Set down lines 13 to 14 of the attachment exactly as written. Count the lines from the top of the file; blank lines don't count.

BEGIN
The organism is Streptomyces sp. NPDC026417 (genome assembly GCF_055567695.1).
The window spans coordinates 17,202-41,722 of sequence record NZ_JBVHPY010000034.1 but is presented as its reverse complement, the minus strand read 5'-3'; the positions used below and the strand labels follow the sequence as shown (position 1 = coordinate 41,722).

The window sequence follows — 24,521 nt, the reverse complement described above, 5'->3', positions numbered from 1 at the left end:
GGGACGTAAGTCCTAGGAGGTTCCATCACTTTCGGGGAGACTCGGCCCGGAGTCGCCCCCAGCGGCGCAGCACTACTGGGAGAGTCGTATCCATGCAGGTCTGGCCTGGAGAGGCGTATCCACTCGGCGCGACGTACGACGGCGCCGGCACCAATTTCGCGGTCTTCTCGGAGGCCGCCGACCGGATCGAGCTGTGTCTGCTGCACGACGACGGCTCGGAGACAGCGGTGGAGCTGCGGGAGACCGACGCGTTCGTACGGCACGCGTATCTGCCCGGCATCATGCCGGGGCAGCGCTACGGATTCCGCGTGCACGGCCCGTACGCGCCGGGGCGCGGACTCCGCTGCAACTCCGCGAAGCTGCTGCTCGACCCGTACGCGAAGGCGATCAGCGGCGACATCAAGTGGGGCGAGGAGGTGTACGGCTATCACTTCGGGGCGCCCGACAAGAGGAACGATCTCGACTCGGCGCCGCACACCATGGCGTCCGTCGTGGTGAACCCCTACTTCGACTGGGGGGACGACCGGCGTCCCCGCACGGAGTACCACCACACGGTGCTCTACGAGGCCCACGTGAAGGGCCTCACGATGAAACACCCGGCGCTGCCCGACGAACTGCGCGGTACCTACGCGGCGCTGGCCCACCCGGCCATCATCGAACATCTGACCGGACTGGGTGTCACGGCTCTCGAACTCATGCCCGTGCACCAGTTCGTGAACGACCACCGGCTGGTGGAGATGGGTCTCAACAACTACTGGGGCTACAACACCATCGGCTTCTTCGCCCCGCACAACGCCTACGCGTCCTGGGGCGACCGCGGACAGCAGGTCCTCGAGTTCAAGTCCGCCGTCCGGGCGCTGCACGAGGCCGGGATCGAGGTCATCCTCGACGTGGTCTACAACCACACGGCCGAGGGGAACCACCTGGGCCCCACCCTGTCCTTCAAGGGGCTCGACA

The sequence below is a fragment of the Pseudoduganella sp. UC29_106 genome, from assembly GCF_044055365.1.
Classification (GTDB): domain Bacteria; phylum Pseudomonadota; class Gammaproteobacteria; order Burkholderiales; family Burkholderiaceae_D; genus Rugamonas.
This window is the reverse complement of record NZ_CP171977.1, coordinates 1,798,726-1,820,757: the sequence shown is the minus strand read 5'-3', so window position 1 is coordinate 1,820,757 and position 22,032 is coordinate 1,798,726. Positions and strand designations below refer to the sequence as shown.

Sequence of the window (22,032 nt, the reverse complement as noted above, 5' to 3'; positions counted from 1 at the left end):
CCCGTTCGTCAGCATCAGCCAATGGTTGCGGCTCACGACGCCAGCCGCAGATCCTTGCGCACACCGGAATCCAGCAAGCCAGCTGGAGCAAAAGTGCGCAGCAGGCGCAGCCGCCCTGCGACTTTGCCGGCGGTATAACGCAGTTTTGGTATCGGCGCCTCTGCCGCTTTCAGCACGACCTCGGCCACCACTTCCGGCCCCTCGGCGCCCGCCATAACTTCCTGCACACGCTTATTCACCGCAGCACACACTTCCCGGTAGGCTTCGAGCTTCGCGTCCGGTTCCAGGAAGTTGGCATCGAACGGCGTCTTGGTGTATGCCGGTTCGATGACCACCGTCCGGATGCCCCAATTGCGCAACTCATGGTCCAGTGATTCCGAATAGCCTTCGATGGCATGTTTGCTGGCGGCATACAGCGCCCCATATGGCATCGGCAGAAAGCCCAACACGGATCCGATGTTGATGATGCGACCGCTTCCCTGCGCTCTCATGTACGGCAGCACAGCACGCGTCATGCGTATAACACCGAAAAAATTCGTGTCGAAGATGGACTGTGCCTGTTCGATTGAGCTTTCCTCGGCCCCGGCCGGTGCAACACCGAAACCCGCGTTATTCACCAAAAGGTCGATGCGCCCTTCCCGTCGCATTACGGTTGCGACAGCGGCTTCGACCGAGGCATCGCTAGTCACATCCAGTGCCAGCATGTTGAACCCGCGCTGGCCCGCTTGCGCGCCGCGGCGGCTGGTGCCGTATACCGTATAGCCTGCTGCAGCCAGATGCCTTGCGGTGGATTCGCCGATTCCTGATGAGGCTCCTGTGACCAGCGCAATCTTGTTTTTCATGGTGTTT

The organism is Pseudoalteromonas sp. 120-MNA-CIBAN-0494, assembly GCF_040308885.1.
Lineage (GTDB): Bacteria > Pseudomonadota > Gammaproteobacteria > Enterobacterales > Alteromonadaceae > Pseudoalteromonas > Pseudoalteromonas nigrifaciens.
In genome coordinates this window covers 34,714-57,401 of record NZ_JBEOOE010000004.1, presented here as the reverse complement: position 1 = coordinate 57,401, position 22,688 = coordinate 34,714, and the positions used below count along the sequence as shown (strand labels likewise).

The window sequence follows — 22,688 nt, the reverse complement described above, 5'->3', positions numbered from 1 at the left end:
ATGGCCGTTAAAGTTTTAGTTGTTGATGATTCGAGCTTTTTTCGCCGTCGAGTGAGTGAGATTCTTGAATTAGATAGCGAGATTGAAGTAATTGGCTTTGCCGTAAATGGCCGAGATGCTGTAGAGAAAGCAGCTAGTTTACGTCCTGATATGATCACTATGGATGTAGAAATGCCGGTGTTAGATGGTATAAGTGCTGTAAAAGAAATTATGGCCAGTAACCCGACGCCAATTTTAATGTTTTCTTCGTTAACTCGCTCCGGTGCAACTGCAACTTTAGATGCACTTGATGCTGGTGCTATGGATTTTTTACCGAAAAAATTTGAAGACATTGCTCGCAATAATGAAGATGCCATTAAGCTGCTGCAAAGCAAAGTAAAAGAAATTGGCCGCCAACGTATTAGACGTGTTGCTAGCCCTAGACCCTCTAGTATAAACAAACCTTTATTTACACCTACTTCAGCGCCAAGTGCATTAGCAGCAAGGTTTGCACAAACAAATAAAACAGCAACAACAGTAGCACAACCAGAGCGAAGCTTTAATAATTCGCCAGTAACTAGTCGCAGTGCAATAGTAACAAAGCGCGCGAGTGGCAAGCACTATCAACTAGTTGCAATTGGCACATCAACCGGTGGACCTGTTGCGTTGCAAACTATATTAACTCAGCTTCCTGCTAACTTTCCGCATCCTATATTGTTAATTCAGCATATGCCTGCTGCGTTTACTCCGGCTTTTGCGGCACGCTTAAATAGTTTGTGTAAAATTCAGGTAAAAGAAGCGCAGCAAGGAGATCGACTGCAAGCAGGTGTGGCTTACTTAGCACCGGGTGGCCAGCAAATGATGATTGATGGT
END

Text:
The window sequence follows — 22,688 nt, the reverse complement described above, 5'->3', positions numbered from 1 at the left end:
ATGGCCGTTAAAGTTTTAGTTGTTGATGATTCGAGCTTTTTTCGCCGTCGAGTGAGTGAGATTCTTGAATTAGATAGCGAGATTGAAGTAATTGGCTTTGCCGTAAATGGCCGAGATGCTGTAGAGAAAGCAGCTAGTTTACGTCCTGATATGATCACTATGGATGTAGAAATGCCGGTGTTAGATGGTATAAGTGCTGTAAAAGAAATTATGGCCAGTAACCCGACGCCAATTTTAATGTTTTCTTCGTTAACTCGCTCCGGTGCAACTGCAACTTTAGATGCACTTGATGCTGGTGCTATGGATTTTTTACCGAAAAAATTTGAAGACATTGCTCGCAATAATGAAGATGCCATTAAGCTGCTGCAAAGCAAAGTAAAAGAAATTGGCCGCCAACGTATTAGACGTGTTGCTAGCCCTAGACCCTCTAGTATAAACAAACCTTTATTTACACCTACTTCAGCGCCAAGTGCATTAGCAGCAAGGTTTGCACAAACAAATAAAACAGCAACAACAGTAGCACAACCAGAGCGAAGCTTTAATAATTCGCCAGTAACTAGTCGCAGTGCAATAGTAACAAAGCGCGCGAGTGGCAAGCACTATCAACTAGTTGCAATTGGCACATCAACCGGTGGACCTGTTGCGTTGCAAACTATATTAACTCAGCTTCCTGCTAACTTTCCGCATCCTATATTGTTAATTCAGCATATGCCTGCTGCGTTTACTCCGGCTTTTGCGGCACGCTTAAATAGTTTGTGTAAAATTCAGGTAAAAGAAGCGCAGCAAGGAGATCGACTGCAAGCAGGTGTGGCTTACTTAGCACCGGGTGGCCAGCAAATGATGATTGATGGT